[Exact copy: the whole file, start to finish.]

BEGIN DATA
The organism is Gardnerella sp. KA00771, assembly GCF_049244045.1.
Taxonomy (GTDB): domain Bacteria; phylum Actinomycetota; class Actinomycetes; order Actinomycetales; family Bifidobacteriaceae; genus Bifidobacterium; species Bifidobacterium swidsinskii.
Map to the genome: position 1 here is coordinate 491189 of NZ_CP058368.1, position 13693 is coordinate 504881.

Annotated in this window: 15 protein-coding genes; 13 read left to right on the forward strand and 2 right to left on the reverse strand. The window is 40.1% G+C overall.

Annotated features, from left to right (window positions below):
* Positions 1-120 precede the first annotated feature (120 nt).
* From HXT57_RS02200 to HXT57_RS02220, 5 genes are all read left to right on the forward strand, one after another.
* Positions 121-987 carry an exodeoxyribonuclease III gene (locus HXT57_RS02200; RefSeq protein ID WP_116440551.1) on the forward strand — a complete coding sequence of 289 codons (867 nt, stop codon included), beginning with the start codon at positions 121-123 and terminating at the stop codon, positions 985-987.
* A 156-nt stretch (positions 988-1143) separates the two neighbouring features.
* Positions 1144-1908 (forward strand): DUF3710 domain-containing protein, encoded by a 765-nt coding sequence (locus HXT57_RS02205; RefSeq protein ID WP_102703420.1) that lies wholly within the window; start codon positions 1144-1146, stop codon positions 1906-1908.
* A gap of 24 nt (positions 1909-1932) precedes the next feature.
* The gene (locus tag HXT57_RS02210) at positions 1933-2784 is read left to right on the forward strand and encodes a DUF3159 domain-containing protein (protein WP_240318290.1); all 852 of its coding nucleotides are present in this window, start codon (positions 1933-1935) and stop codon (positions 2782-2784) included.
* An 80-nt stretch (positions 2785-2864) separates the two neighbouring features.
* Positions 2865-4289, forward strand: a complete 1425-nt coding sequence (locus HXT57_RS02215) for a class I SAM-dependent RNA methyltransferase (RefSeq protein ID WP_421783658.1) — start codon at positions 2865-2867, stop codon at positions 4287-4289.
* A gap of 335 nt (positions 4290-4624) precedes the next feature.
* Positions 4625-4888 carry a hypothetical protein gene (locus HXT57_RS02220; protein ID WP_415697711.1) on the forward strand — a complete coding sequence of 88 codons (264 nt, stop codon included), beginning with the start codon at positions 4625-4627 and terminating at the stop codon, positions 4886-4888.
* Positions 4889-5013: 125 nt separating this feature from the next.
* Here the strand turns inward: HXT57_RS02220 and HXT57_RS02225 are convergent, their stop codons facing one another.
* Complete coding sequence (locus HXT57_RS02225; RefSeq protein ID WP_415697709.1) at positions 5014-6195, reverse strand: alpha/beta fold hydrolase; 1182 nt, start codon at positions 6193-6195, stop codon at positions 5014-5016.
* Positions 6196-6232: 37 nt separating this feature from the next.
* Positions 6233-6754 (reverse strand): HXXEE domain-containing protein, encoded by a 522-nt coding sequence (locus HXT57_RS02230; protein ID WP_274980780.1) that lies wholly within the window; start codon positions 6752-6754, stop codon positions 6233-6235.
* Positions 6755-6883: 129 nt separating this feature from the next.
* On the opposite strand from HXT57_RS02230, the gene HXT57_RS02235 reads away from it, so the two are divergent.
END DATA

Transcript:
The organism is Gardnerella sp. KA00771, assembly GCF_049244045.1.
Taxonomy (GTDB): domain Bacteria; phylum Actinomycetota; class Actinomycetes; order Actinomycetales; family Bifidobacteriaceae; genus Bifidobacterium; species Bifidobacterium swidsinskii.
Map to the genome: position 1 here is coordinate 491189 of NZ_CP058368.1, position 13693 is coordinate 504881.

Annotated in this window: 15 protein-coding genes; 13 read left to right on the forward strand and 2 right to left on the reverse strand. The window is 40.1% G+C overall.

Annotated features, from left to right (window positions below):
* Positions 1-120 precede the first annotated feature (120 nt).
* From HXT57_RS02200 to HXT57_RS02220, 5 genes are all read left to right on the forward strand, one after another.
* Positions 121-987 carry an exodeoxyribonuclease III gene (locus HXT57_RS02200; RefSeq protein ID WP_116440551.1) on the forward strand — a complete coding sequence of 289 codons (867 nt, stop codon included), beginning with the start codon at positions 121-123 and terminating at the stop codon, positions 985-987.
* A 156-nt stretch (positions 988-1143) separates the two neighbouring features.
* Positions 1144-1908 (forward strand): DUF3710 domain-containing protein, encoded by a 765-nt coding sequence (locus HXT57_RS02205; RefSeq protein ID WP_102703420.1) that lies wholly within the window; start codon positions 1144-1146, stop codon positions 1906-1908.
* A gap of 24 nt (positions 1909-1932) precedes the next feature.
* The gene (locus tag HXT57_RS02210) at positions 1933-2784 is read left to right on the forward strand and encodes a DUF3159 domain-containing protein (protein WP_240318290.1); all 852 of its coding nucleotides are present in this window, start codon (positions 1933-1935) and stop codon (positions 2782-2784) included.
* An 80-nt stretch (positions 2785-2864) separates the two neighbouring features.
* Positions 2865-4289, forward strand: a complete 1425-nt coding sequence (locus HXT57_RS02215) for a class I SAM-dependent RNA methyltransferase (RefSeq protein ID WP_421783658.1) — start codon at positions 2865-2867, stop codon at positions 4287-4289.
* A gap of 335 nt (positions 4290-4624) precedes the next feature.
* Positions 4625-4888 carry a hypothetical protein gene (locus HXT57_RS02220; protein ID WP_415697711.1) on the forward strand — a complete coding sequence of 88 codons (264 nt, stop codon included), beginning with the start codon at positions 4625-4627 and terminating at the stop codon, positions 4886-4888.
* Positions 4889-5013: 125 nt separating this feature from the next.
* Here the strand turns inward: HXT57_RS02220 and HXT57_RS02225 are convergent, their stop codons facing one another.
* Complete coding sequence (locus HXT57_RS02225; RefSeq protein ID WP_415697709.1) at positions 5014-6195, reverse strand: alpha/beta fold hydrolase; 1182 nt, start codon at positions 6193-6195, stop codon at positions 5014-5016.
* Positions 6196-6232: 37 nt separating this feature from the next.
* Positions 6233-6754 (reverse strand): HXXEE domain-containing protein, encoded by a 522-nt coding sequence (locus HXT57_RS02230; protein ID WP_274980780.1) that lies wholly within the window; start codon positions 6752-6754, stop codon positions 6233-6235.
* Positions 6755-6883: 129 nt separating this feature from the next.
* On the opposite strand from HXT57_RS02230, the gene HXT57_RS02235 reads away from it, so the two are divergent.